Have you ever noticed that people get irrationally irked by those who are closest to them?
The holidays are a great time to observe proximity irritation in its most obvious manner. It come to the forefront as family members spend time closely packed together in stressful situations. Whether it’s a long car or plane ride, or a house that’s too small for all the guests, or parents wanting their kids to be on their best behavior in front of the people who raised them and before their siblings with whom there is always a little family competition. Add to that the expectations that we have for the holidays – the hopes about meals and gifts meeting expectations – and the disruption of our self-regulating activities. Staying up later than we usually do, eating and drinking more than we usually do, sleeping in later than we usually do, and filling our days with family activities that prevent us from the exercise and/or meditation that we use to manage our emotions. Guests wanting to spend time with hosts who maybe couldn’t rearrange their schedules completely to be fully available to people who traveled hours and even days to be with them.
It’s a time bomb waiting to happen.
A few years ago, my husband’s family rented a house in Florida for Christmas week. It was a wonderful time but every day at around 3 pm, the boys – who got along well, for the most part – had a fight. A knock-down, drag out, emotional battle of the wills, each in their own way, that ended with tears and recriminations. It was as if they needed a way to steam off the tension that built up throughout the day that they didn’t otherwise know how to relieve.
You see this at work, as well. Colleagues that, most of the time, work well together in close proximity, suddenly erupt into conflict when things are at their toughest. Suddenly, there are complaints that another person “always” does something or “never” does something else. These absolutist words are indications that someone – and often both parties – are being unreasonable.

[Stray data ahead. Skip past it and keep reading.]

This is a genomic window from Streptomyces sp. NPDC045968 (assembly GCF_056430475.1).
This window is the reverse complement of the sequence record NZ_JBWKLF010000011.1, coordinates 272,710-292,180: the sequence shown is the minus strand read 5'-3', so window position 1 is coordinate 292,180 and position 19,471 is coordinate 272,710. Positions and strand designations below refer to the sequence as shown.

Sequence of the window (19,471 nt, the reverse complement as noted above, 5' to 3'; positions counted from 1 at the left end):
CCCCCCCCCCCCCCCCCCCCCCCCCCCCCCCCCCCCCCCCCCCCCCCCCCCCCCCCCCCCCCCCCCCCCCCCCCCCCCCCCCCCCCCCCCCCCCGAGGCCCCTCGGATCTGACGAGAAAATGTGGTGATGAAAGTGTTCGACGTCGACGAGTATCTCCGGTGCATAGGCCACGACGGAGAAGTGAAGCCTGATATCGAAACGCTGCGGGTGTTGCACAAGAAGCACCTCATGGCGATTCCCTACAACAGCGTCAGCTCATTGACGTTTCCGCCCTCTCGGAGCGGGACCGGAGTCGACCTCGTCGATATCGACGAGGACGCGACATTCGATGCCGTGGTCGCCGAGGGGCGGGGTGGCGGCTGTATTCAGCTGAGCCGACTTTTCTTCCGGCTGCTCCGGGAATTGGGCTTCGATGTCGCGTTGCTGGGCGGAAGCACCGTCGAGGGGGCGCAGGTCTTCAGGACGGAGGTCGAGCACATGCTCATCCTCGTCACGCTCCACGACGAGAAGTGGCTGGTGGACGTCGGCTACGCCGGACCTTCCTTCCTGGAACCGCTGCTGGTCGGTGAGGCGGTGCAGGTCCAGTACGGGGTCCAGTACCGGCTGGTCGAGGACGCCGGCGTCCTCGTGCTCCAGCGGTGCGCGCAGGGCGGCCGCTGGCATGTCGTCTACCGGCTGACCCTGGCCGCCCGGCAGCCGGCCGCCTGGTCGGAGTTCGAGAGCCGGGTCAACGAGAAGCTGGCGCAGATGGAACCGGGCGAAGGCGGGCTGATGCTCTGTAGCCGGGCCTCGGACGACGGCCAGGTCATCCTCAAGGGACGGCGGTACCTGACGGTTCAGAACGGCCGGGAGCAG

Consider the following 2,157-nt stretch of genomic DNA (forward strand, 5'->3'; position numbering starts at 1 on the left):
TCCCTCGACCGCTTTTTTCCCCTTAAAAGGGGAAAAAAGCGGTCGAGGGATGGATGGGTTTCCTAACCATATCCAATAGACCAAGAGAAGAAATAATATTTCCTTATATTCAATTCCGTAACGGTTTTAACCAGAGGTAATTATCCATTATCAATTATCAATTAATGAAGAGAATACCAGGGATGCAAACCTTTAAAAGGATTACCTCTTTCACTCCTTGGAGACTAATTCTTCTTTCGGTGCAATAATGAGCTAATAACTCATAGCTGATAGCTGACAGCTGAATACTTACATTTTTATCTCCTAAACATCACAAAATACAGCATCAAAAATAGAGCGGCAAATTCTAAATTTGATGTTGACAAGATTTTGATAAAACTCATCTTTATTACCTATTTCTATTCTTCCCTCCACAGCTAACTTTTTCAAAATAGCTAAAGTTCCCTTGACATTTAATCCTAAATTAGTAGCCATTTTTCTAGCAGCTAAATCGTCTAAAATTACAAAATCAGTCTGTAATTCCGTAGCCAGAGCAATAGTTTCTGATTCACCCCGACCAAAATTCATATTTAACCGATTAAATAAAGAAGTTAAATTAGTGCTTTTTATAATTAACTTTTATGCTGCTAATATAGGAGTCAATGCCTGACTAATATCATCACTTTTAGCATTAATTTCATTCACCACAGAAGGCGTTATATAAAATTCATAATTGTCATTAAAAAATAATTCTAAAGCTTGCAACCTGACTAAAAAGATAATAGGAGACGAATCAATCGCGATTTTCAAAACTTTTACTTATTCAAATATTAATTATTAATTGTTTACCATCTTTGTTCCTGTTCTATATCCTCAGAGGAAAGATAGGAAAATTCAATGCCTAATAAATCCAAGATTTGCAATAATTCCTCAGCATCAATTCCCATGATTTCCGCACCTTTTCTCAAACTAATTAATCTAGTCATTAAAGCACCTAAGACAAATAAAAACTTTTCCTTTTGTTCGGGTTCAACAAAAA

Some of this is an indication of how much we, every day, take advantage of those we are closest to. Parents expect children to behave perfectly. Children expect parents to not embarrass them in front of people whose opinions are important to them. Grandparents expect adult children to enforce the same rules that they enforced as parents; and that grandchildren will sit quietly and listen to conversations that children find really boring because the topics are not themselves. Colleagues expect other colleagues to “lean in” (a phase I detest) and shoulder some of the work that they are creating.
Every day we expect this, we – as Steven Covey calls it – make withdrawals from the emotional bank account without making the necessary deposits that we can draw on during stressful times. The emotional bank accounts that come by spending social time with colleagues, asking about the non-work things that are important to them, letting them know we appreciate them. The deposits that come when we listen to children instead of just talking at them and we consider the impact that teasing may have on their fragile egos. The good graces we amass when we do the little things our parents ask for, the simple things that mean so much to them, rather than asserting our independence every time they ask us to pick up our shoes or not abandon half-glasses of soda or juice. The investments we make in ourselves by sitting quietly and watching the reflections of our emotions, by burning off our stress with exercise, by regulating our intake of food, drink, 24-hour news so that we maintain a balance.
These daily practices build a reserve that, in times of trouble, we can draw on to maintain calm when our plane is delayed, or our parents push our buttons, or kids drag out their worst behavior, or colleagues disappoint us by not reading our minds (or perhaps reading them too accurately).
And help us maintain relations with our nearest and dearest.